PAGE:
November 2, 2020 report
Team achieves first plasma on upgraded MAST, ready to test Super-X divertor
The team at Culham Centre for Fusion Energy (CCFE) in South East England has notified the press that testing of plasma has begun on an upgrade to the Mega AMP Spherical Tokamak (MAST)—a new approach to creating a working fusion reactor. In their announcement, the team at CCFE noted that the plasma test has come after seven years of work upgrading the original MAST which has cost approximately £55m.
Producing electricity by means of a fusion reactor is still very much in the experimental stage. Scientists have dreamed for years of switching from the fission reactors now in use around the world, to much cleaner fusion reactors—if successful they would produce electricity by harnessing the energy released when light atomic nuclei are combined to form a heavier nucleus—all without producing radioactive waste. Prior work has shown that it can be done but the challenge has always been to be able to output more power using such a reactor than is used to produce it. Another challenge with such reactors is the exhaust system—the part that processes spent fuel and the heat that is ejected from the plasma. Current designs are not sufficient to handle such materials for very long periods of time, which means they have to be replaced periodically making the electricity produced cost more.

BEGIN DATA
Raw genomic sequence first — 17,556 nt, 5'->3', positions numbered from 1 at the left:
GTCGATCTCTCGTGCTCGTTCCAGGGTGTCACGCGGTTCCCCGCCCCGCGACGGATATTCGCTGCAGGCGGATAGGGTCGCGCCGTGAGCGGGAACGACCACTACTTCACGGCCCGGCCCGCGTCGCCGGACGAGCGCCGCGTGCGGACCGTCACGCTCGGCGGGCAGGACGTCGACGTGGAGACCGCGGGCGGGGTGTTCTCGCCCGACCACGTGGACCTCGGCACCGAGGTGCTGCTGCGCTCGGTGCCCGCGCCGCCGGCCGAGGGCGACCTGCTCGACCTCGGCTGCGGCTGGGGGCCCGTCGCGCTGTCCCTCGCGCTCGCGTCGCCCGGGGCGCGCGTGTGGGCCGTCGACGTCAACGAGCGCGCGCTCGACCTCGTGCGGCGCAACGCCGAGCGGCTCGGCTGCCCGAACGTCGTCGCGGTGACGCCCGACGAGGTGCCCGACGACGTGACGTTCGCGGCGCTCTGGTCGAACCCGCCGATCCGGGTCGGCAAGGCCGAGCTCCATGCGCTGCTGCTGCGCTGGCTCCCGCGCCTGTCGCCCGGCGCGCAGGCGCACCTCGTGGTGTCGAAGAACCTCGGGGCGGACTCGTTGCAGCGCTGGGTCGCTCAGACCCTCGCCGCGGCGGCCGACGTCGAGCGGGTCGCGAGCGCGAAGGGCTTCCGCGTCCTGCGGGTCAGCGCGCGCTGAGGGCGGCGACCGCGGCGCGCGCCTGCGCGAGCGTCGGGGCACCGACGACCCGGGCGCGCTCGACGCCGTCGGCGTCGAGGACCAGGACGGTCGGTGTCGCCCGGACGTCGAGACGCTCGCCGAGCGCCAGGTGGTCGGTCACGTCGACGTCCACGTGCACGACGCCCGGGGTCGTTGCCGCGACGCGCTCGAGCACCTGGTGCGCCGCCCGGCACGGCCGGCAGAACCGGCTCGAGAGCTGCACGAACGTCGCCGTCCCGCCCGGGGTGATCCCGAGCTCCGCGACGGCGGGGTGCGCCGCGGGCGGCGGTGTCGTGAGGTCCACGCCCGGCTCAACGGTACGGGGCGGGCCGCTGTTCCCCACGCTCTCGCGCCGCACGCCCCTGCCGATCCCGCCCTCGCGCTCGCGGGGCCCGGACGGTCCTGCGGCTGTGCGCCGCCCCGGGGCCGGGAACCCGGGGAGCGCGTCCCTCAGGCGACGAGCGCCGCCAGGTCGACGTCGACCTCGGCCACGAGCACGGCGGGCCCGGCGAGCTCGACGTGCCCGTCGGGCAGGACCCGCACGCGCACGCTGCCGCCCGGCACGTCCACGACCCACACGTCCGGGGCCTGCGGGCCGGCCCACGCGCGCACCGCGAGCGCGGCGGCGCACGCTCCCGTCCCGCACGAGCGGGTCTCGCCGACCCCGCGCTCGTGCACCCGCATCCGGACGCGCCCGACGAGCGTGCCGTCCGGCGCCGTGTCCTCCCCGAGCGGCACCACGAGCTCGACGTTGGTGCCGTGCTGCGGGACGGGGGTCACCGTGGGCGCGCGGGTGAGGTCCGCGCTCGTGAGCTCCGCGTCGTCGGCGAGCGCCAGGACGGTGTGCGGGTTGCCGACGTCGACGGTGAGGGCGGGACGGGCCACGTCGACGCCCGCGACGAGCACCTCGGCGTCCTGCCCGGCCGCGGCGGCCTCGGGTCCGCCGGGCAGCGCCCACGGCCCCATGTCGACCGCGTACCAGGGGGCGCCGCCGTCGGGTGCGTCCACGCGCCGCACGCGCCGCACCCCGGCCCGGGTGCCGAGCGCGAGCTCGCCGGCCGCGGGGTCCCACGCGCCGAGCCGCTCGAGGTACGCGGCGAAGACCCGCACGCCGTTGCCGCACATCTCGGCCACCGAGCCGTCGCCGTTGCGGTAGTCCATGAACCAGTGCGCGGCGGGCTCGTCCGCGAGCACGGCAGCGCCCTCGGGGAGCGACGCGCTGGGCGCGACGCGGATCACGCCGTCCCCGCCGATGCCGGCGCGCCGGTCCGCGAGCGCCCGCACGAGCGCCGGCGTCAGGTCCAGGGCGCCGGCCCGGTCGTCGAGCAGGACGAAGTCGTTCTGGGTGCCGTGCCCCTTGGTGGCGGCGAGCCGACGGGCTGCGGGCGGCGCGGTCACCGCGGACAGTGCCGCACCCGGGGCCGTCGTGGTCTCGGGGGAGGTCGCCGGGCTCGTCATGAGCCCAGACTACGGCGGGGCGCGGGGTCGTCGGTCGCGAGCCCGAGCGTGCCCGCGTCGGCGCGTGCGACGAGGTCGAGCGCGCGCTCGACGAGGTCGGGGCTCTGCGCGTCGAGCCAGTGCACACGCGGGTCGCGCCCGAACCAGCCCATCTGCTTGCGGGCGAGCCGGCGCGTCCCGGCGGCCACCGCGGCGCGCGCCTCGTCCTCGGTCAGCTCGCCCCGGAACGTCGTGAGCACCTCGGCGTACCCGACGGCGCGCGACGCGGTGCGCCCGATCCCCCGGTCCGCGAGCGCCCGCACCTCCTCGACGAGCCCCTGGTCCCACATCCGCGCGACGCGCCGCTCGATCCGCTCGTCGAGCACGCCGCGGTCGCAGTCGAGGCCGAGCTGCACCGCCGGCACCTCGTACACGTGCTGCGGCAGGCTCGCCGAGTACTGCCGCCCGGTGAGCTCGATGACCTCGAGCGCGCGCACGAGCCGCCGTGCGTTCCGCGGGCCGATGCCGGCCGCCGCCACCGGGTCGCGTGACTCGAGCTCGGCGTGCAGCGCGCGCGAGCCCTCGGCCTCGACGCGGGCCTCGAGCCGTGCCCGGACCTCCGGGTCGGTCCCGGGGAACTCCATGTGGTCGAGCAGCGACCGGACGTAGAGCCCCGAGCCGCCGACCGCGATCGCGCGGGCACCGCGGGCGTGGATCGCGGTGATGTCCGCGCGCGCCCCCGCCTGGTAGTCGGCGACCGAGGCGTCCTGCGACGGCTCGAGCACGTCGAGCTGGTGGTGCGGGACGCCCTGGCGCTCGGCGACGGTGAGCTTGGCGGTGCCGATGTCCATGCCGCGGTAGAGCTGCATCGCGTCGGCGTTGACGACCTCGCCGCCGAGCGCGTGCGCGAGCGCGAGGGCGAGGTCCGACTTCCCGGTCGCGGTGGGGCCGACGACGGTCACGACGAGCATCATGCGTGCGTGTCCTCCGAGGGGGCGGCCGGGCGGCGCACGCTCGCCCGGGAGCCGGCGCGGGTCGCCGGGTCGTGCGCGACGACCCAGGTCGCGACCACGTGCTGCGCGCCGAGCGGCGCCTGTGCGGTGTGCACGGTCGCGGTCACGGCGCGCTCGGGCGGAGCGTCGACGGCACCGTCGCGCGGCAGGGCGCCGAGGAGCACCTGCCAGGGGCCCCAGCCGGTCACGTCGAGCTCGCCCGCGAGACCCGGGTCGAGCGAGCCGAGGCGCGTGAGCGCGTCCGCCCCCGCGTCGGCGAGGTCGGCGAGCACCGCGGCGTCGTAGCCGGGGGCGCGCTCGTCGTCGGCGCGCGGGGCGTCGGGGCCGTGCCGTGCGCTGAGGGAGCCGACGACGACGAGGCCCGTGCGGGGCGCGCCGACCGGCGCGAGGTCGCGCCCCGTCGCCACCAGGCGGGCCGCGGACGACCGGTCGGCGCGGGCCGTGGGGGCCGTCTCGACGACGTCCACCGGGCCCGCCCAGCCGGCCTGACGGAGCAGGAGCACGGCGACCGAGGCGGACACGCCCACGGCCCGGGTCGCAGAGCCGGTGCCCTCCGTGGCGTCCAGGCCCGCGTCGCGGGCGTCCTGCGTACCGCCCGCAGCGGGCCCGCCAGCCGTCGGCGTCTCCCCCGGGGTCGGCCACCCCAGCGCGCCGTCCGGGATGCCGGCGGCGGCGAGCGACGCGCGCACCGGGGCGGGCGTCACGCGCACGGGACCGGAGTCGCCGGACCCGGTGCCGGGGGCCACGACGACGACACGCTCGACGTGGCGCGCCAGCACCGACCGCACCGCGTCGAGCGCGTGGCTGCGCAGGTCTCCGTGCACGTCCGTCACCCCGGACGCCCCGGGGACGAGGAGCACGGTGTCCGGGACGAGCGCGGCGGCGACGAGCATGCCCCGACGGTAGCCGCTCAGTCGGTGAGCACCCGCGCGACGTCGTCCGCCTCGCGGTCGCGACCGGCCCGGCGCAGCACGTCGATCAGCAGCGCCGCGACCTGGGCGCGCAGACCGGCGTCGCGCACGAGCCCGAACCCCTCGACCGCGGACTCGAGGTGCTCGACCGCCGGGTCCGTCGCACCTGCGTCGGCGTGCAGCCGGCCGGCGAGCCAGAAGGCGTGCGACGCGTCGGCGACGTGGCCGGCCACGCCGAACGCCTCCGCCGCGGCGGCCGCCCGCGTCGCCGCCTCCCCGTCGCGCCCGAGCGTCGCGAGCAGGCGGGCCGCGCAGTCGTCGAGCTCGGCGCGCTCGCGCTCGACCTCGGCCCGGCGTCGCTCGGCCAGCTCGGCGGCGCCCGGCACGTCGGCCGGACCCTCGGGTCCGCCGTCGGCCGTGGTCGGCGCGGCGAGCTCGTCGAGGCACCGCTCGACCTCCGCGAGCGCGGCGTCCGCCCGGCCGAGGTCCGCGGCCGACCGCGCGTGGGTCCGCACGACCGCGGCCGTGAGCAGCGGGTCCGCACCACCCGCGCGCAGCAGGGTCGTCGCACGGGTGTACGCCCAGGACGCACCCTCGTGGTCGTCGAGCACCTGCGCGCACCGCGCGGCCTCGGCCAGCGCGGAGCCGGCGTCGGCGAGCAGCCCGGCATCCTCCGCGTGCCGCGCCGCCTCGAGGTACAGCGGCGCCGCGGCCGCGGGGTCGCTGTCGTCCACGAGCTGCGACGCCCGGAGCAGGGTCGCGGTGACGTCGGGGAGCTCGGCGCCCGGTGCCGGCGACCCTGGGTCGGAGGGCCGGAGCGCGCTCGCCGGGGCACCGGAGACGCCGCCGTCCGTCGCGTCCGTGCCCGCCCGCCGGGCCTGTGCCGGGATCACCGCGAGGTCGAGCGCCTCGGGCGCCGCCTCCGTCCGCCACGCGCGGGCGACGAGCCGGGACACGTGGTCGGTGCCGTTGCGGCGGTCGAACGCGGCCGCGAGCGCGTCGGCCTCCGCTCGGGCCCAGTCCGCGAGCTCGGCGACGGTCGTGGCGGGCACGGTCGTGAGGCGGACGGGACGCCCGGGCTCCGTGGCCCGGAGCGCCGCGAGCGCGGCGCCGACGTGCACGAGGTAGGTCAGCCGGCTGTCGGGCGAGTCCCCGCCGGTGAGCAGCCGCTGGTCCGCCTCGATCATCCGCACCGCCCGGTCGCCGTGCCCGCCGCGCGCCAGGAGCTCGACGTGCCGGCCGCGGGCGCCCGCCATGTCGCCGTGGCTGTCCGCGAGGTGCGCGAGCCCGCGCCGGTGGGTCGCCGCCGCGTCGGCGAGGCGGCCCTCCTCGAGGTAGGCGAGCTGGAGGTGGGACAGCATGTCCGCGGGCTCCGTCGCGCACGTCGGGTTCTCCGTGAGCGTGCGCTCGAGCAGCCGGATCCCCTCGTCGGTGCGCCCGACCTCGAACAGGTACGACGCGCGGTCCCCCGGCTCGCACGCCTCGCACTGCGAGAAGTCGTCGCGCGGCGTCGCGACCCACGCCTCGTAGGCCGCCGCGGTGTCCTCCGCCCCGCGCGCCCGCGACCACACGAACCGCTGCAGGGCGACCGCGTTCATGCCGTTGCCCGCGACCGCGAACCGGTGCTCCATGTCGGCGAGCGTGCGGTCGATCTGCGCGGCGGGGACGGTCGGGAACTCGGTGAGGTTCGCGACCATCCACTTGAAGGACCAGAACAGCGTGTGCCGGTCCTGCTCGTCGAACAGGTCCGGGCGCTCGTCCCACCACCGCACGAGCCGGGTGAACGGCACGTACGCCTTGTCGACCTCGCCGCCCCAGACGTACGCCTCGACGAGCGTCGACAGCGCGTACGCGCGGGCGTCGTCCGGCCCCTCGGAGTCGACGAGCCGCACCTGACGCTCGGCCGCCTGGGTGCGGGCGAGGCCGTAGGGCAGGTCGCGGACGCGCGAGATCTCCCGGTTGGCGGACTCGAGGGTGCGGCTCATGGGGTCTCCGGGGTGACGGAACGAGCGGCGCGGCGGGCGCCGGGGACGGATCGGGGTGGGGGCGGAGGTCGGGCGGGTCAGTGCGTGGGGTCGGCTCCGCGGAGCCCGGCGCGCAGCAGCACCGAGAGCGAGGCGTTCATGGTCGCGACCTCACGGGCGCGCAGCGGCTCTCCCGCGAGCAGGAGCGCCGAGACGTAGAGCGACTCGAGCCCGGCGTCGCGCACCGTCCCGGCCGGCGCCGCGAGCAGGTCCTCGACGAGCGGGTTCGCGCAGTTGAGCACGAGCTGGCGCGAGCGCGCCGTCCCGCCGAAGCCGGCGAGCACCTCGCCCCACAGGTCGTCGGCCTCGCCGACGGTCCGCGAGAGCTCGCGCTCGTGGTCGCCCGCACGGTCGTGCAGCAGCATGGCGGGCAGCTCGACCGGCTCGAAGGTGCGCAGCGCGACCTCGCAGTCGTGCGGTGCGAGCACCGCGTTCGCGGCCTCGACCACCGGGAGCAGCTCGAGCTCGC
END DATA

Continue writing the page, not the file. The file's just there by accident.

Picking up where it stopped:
As part of the upgrade to the MAST, the team has also upgraded the exhaust system, which they believe will handle the enormous stresses without the need for constant replacements. They have named it the Super-X divertor. Testing of the upgraded MAST in the near term will be focused very heavily on testing the new divertor design.
The upgraded MAST is based on a new nearly spherical design (as opposed to the older doughnut shape), and like its predecessors, is controlled using magnetic fields. The team at CCFE notes that such a design could also work for much smaller fusion plants, making their construction much less expensive. The British government is optimistic about fusion plants, and because of that has been providing the funding for the CCFE project. They expect one day to have such plants producing the power that the U.K. will need in the future, without the need to handle its waste. The current goal date for such a working plant is 2040.
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